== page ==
LWRC to Team With Anniston Army Depot for Carbine Builds


In a sort of business coup for a small gun manufacturer, LWRC International based in Cambridge, Md., has cemented an agreement with the Anniston Army Depot to use its manufacturing facilities and civilian labor to build its rifles and carbines, including the 6.8 PSD, M6A2 and the 7.62 REPR.

Information about the deal comes on the heels of the Army's industry for the improved carbine program which will lead to the manufacturing of potentially hundreds of thousands of rifles by one manufacturer.

"To alleviate the concerns or fears that the Army might have about our production capacity, we've entered into a teaming arrangement with the Anniston Army Depot," officials from LWRC told Kit Up! during a visit to their offices last week. The depot has entered into public-private partnerships like this before, the company tells us, but mostly for large vehicle programs like Strykers and Bradleys.

"Nobody in the small arms industry has ever done this," says LWRC executive VP Darren Mellors. "What's the best way for the Army to protect the small arms industrial base? It's to have the work running through their arsenal and depot system."

According to Mellors this agreement is now inked and the depot is already manufacturing parts for the company.

It's kind of a work share. We're going to be running the job in their facility with some government employees working alongside our employees. Our quality system, our tools and fixtures our processes, everything the whole thing is put in place. They're essentially renting out facilities and human resources.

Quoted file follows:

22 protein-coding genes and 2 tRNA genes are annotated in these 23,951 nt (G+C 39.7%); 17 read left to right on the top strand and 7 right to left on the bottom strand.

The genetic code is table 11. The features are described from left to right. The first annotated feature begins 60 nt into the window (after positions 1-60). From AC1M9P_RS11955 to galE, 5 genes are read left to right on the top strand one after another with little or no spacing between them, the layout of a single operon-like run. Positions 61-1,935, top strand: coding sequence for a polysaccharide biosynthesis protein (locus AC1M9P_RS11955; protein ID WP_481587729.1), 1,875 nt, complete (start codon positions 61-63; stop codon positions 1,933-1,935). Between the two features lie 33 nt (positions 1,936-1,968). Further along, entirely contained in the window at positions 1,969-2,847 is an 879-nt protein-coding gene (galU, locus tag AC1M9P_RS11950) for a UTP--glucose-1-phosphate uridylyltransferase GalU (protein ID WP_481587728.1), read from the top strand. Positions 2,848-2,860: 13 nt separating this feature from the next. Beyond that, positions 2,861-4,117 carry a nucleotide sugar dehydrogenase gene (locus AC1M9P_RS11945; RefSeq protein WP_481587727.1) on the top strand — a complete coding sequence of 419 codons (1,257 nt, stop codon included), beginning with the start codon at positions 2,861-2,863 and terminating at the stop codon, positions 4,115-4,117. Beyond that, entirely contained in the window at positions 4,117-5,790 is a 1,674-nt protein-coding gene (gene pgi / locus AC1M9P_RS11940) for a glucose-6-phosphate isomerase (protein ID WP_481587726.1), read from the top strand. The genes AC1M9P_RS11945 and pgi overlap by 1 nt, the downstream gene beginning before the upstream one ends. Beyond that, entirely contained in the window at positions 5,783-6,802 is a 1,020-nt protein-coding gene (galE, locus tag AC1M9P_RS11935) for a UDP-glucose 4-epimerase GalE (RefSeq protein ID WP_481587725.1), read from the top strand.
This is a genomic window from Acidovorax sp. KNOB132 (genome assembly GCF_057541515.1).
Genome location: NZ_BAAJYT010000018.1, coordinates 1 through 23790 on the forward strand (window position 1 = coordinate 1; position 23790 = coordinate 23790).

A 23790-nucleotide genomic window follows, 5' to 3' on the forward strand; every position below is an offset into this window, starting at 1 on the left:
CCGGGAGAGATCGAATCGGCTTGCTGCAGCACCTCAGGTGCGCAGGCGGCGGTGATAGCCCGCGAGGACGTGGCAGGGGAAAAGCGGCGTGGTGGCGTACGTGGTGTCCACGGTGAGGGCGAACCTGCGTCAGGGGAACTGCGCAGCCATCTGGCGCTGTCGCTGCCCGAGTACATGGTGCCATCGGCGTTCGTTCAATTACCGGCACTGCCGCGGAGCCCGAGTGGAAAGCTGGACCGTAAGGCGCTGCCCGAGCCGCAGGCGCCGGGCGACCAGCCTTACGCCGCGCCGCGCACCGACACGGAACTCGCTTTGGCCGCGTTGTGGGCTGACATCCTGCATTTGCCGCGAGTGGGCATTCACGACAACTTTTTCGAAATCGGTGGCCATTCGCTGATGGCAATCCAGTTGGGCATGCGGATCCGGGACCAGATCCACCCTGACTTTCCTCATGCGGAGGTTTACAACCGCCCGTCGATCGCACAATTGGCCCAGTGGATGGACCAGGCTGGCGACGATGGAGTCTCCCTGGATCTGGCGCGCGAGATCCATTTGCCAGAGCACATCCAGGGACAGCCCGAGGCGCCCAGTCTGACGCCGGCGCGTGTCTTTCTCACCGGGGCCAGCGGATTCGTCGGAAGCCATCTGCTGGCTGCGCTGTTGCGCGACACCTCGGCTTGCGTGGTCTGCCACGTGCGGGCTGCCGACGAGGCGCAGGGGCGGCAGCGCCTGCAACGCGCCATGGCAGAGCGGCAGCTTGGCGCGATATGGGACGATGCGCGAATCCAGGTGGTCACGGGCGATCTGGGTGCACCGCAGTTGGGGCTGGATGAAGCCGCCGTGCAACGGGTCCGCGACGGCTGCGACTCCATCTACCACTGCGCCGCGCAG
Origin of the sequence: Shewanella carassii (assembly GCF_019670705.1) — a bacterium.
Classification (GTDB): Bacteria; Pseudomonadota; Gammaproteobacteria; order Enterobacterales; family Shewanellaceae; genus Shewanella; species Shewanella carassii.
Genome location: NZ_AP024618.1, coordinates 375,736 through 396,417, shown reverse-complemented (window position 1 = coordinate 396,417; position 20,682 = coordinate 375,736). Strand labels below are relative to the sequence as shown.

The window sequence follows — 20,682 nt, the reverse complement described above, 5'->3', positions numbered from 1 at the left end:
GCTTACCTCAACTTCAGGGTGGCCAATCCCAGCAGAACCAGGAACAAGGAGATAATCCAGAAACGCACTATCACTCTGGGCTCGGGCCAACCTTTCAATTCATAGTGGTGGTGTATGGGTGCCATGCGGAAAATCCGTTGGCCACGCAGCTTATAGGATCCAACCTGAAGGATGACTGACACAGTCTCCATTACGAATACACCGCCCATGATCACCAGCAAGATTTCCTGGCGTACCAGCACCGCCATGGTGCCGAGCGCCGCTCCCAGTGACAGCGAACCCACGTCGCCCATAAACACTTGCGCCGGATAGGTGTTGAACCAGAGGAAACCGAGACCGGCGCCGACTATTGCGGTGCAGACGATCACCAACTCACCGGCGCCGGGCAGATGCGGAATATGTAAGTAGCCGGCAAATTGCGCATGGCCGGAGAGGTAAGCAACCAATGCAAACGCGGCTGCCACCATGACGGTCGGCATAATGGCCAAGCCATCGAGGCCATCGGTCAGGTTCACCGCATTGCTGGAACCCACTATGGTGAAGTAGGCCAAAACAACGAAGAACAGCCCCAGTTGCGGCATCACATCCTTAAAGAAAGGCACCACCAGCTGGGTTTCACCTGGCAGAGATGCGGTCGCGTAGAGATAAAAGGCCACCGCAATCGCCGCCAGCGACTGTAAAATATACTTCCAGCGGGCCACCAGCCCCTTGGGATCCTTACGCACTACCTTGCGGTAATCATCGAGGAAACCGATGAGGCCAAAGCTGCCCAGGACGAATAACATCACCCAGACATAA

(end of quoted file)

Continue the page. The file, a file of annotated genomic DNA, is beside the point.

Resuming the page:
Anniston will make, for example, the serialized lower receivers for LWRC weapons since that will make the logistics of transport easier since it's on an Army base.

But the convenience doesn't come without some cost. The Army is charging LWRC an undisclosed premium for use of its labor, which increases the company's manufacturing cost.

"We think that the business model that we've set up with them is still going to make us very competitive on price," said LWRC's Jeff Clemmer.

See, the Army is placing a huge premium for the improved carbine competition on the winning company's ability to actually build the weapon it proposes for the entire U.S. Army. LWRC is in the "small" small arms weapon manufacturing category, with about 12-15k weapons produced per year. They've "surged" to about 4,500 weapons per month during the so-called "Obama Boom" last year, but they're not a Colt or a Remington when it comes to manufacturing capability.

"We're not just signing on with them for a name. We're signing on with them for risk mitigation for the Army and risk mitigation for LWRC because we have other market segments we have to service," Mellors said.

This teaming with Anniston has been in the works for months, but was inked only a couple months ago. LWRC officials believe it's too late for any of the other 40 or so competitors in the IC contest to secure their own deal with Anniston to be competitive.

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